Inspired by this model, aProCh (A Protagonist in Every Child), an initiative dedicated to creating a “sustainable environment of safety, exploration, curiosity and community for the children of Ahmedabad,” plans to launch “Tees Ka Dum.” The premise, similar to 826 National, is as follows:

Research has shown that 30 hours of One on One attention in 1 year results in huge leaps in a child’s learning. Large class sizes in most municipal and public schools have a negative impact on the academic learning of a child. Tees Ka Dum will counter the impact by giving one on one tutoring to these children and improve their academic performance.

Similar to 826 Valencia, this program is “totally dependent on the volunteering spirit of citizens,” and is run free of charge. So far, Tees Ka Dum has received support from “Yuva Unstoppable” and the Riverside School, but more volunteers are required. The first center will be launched in the Sardar Bazaar community on the 15th of August, with 10 more planned by the end of this year.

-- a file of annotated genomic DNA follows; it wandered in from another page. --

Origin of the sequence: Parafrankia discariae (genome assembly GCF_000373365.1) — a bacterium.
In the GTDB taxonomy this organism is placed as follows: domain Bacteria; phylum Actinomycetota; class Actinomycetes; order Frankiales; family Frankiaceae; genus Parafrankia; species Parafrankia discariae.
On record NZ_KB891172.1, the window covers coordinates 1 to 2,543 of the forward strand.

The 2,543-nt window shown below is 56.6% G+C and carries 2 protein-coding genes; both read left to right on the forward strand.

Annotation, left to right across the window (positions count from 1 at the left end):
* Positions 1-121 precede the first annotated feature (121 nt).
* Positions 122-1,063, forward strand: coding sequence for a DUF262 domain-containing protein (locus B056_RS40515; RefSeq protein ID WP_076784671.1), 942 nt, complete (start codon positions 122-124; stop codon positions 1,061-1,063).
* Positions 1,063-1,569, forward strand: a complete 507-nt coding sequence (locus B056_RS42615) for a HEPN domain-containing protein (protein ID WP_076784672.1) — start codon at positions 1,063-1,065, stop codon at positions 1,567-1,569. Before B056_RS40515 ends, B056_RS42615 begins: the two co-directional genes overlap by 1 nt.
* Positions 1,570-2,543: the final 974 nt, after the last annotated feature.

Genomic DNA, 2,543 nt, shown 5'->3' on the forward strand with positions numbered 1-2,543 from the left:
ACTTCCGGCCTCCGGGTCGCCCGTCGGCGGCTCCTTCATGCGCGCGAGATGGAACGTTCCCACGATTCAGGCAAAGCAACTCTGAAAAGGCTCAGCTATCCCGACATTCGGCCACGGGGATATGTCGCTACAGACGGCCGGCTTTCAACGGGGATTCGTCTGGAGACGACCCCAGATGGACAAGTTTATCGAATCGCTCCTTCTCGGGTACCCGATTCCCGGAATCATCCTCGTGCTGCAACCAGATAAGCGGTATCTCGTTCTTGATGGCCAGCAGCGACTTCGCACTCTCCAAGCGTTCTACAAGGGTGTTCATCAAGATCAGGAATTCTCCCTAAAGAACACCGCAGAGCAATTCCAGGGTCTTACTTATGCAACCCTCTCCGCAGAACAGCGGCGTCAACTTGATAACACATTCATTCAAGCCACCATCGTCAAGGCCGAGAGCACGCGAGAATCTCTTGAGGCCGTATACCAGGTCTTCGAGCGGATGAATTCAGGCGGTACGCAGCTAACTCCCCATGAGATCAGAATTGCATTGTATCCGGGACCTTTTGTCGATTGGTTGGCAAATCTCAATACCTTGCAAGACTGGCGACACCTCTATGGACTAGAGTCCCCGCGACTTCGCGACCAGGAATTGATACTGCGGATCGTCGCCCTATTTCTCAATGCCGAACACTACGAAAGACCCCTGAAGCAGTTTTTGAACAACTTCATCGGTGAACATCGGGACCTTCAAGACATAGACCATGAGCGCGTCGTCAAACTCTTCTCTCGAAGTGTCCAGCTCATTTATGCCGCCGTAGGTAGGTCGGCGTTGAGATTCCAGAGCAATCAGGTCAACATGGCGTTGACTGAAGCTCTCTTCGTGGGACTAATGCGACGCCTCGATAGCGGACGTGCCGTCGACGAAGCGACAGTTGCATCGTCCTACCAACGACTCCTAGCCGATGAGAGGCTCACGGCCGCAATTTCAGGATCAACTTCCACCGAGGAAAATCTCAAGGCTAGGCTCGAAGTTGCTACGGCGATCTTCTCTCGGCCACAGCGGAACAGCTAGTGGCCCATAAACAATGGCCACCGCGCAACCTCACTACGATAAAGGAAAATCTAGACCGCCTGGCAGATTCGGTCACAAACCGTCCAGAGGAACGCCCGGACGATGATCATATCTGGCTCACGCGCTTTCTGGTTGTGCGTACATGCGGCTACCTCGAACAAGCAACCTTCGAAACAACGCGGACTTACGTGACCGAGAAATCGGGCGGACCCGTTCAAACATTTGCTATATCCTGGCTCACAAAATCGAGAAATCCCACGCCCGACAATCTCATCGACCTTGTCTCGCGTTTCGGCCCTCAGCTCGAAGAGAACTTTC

Want to get involved? Get in touch us, and we’ll forward you more information!

Must read for the weekend …

A feature on the Deccan Development Society (DDS), an organization aimed to create a self-sustainable ecosystem of dalit women in Andhra Pradesh, in a manner that its leader coins as being “villaged global.” My favorite paragraph:

Starting in 1999, the women of the DDS created a market with about 2,000 members, comprising ecological, self-produced food crops. The sales of their agricultural and other produce yielded a 300% profit in six years; the womens’ dividends increased between Rs 30-800 annually. A mobile van selling the produce was introduced in 2001 to provide people easier access to produce and to popularise organic food. The Zaheerabad Consumers Action Group was also formed which has brought out films on local cuisine and a cookbook using ingredients based on the crops that the women produce. It even runs Cafe Ethnic, a millet restaurant!

I strongly encourage you to read it in its entirety here.

Sanitation on Wheels – All Aboard!

Earlier this month, I attended the inaugural ceremony of the “Nandini Mobile Van” at the Safai Vidyalaya (Environmental Sanitation Institute (ESI)), Sughad, an organization which is considered a pioneer in the sanitation sector, largely due to the principled and passionate leadership of its founder, Ishwarbhai Patel (affectionately referred to as “Ishwarkaka”).